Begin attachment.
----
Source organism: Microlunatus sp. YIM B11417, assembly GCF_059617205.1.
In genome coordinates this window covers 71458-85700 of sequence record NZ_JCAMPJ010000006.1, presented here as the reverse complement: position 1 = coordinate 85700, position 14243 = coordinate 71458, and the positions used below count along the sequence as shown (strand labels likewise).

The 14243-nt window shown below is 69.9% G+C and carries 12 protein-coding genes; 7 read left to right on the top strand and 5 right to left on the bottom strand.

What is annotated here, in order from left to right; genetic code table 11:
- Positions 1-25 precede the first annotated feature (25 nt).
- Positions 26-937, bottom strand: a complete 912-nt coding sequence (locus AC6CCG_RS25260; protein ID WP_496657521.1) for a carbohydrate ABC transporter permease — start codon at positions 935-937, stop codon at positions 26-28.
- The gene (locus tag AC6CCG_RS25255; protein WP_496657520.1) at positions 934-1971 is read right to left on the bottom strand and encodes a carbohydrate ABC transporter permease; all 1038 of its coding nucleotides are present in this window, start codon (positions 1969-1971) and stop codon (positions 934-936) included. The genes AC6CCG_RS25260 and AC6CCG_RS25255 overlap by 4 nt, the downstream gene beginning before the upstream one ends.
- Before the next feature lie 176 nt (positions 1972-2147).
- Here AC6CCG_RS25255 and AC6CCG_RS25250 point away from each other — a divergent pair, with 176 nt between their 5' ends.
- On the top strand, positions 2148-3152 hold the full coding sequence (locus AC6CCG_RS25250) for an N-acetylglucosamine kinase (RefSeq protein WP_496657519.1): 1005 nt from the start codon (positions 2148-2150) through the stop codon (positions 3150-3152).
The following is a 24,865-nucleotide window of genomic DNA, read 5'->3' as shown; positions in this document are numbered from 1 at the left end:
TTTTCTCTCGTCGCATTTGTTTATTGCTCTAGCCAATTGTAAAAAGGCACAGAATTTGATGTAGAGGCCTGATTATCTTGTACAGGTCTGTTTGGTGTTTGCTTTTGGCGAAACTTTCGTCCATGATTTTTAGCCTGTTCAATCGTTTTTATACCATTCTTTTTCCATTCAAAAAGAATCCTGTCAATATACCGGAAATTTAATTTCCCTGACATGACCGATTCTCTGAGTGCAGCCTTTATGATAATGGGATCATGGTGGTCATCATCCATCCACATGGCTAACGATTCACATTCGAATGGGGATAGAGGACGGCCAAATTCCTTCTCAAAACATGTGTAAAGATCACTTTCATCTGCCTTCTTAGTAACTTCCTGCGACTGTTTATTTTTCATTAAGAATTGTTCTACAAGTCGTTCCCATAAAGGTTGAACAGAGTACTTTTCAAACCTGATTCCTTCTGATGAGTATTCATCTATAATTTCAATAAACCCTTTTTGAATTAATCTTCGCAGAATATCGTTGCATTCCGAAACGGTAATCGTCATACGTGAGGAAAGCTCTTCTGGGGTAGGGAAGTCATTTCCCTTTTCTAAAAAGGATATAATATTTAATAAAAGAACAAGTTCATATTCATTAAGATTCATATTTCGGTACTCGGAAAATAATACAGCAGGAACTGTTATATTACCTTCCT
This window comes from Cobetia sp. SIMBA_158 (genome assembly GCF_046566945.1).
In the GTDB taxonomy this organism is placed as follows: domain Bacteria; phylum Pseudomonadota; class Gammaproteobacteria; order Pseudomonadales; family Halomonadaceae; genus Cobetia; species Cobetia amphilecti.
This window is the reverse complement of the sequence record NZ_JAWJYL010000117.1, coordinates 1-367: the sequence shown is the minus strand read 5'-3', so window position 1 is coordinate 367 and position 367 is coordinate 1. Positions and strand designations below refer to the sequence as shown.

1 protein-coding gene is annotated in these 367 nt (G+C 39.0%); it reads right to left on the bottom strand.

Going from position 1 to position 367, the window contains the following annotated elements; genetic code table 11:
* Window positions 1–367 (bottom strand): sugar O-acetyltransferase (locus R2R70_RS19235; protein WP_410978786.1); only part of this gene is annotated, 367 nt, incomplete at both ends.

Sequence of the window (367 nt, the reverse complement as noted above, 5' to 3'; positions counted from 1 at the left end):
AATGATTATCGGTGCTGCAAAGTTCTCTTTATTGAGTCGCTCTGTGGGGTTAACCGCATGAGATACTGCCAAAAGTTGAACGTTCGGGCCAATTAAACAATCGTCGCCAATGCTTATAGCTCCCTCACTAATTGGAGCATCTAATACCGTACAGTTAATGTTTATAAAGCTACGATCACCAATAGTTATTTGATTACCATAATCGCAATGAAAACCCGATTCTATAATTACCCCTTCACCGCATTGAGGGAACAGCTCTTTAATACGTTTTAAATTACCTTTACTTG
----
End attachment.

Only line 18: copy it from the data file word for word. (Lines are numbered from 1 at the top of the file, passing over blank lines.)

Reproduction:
* Window positions 1–367 (bottom strand): sugar O-acetyltransferase (locus R2R70_RS19235; protein WP_410978786.1); only part of this gene is annotated, 367 nt, incomplete at both ends.